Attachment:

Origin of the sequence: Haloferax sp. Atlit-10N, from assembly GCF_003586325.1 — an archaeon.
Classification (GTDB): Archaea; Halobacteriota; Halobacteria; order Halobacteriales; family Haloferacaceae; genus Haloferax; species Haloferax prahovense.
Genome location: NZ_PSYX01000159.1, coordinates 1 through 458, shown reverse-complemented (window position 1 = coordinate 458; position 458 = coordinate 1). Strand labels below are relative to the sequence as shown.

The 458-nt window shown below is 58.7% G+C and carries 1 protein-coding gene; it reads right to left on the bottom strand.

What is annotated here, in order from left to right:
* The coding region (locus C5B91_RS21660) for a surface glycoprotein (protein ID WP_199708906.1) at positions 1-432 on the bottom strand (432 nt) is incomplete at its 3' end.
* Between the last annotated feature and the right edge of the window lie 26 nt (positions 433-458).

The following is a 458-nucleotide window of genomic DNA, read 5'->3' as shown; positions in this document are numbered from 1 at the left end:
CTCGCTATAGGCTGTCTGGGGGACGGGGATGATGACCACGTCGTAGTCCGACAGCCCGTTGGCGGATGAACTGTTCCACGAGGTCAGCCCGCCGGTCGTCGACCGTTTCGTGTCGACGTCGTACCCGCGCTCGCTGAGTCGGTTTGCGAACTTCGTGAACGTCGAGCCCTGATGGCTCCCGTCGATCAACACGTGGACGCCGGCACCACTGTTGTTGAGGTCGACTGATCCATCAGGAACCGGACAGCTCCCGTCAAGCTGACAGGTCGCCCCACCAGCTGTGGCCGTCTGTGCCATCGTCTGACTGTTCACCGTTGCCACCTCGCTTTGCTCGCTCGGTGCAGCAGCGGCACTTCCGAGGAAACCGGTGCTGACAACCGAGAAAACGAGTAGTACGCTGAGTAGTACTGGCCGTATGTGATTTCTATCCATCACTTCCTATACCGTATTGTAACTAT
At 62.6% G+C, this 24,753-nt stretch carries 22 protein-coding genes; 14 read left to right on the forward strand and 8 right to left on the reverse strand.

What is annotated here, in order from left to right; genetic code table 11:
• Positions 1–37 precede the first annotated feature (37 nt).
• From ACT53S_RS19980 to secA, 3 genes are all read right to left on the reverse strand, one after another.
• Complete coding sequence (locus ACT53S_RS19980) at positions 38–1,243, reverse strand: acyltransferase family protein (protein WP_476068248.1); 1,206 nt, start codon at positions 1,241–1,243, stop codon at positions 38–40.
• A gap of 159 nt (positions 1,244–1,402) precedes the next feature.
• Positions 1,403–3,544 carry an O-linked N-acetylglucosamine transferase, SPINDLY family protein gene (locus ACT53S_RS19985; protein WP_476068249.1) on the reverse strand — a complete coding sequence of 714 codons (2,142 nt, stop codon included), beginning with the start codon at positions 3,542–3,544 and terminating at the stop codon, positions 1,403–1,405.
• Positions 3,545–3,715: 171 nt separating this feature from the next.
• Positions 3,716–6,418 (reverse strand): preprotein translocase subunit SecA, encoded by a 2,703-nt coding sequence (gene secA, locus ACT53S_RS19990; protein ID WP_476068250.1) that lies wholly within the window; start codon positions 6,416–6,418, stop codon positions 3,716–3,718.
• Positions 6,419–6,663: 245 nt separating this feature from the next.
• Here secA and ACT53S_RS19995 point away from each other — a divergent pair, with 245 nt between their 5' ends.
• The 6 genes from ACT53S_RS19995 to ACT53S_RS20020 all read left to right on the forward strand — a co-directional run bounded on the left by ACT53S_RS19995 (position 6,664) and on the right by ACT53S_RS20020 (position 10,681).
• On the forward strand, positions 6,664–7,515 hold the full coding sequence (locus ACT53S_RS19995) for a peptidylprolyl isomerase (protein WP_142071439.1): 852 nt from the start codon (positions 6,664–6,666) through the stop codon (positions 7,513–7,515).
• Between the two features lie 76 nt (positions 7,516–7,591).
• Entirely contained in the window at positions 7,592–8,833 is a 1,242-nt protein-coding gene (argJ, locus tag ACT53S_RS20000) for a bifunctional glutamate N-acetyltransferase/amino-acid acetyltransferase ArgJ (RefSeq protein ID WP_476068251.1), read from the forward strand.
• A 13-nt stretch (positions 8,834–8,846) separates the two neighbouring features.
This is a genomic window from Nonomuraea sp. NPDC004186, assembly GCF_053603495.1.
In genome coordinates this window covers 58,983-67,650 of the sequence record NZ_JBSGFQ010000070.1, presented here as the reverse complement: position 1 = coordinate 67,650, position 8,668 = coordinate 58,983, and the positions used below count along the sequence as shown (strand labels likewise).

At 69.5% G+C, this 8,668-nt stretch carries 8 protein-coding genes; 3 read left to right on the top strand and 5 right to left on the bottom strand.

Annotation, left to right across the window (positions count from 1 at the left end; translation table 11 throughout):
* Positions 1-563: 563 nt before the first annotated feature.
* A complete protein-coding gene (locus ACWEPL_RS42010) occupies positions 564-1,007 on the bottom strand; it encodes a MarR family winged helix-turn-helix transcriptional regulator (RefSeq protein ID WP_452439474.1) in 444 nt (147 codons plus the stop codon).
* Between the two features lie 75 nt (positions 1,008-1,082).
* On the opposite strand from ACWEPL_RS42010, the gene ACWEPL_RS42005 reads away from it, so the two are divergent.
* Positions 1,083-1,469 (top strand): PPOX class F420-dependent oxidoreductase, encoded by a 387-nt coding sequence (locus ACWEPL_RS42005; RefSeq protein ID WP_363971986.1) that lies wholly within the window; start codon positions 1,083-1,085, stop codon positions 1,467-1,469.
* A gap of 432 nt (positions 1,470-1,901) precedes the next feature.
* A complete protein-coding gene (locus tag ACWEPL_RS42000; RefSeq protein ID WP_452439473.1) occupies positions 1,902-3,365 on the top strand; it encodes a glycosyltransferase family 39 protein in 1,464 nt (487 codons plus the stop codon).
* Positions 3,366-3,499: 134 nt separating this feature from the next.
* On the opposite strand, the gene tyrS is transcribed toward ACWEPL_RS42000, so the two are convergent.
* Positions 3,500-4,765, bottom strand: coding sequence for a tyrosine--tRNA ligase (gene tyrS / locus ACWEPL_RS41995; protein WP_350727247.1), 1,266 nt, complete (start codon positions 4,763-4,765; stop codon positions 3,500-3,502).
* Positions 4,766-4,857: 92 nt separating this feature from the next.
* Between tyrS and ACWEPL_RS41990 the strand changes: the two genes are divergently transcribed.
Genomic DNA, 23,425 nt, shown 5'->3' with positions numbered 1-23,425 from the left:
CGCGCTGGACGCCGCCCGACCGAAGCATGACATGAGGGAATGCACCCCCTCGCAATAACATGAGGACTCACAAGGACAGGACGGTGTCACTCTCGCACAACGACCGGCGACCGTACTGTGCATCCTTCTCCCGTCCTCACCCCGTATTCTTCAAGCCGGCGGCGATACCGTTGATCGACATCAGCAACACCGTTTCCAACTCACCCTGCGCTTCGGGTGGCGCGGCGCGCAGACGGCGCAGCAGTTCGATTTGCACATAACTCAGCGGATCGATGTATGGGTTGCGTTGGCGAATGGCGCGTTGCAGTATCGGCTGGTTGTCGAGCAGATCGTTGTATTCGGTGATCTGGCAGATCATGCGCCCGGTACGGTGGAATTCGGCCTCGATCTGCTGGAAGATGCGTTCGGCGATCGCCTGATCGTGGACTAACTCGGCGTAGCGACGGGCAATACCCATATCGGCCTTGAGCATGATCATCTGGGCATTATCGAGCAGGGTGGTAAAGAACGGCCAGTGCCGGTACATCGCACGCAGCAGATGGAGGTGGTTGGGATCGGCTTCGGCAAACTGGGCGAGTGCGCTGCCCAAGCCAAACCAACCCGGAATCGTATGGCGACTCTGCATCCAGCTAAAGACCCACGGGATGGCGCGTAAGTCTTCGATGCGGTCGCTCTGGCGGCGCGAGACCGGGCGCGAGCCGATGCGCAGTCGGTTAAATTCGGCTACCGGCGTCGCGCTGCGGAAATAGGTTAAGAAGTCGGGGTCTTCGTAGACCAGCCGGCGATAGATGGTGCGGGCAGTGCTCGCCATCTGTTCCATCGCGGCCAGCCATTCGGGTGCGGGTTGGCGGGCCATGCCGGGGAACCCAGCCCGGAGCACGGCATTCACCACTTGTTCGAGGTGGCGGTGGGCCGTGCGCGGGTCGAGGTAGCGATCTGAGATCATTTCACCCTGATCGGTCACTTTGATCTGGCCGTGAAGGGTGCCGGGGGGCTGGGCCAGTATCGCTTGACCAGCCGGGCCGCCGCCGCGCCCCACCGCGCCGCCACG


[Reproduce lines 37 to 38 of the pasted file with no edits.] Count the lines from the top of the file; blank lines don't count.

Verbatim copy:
* Positions 3,366-3,499: 134 nt separating this feature from the next.
* On the opposite strand, the gene tyrS is transcribed toward ACWEPL_RS42000, so the two are convergent.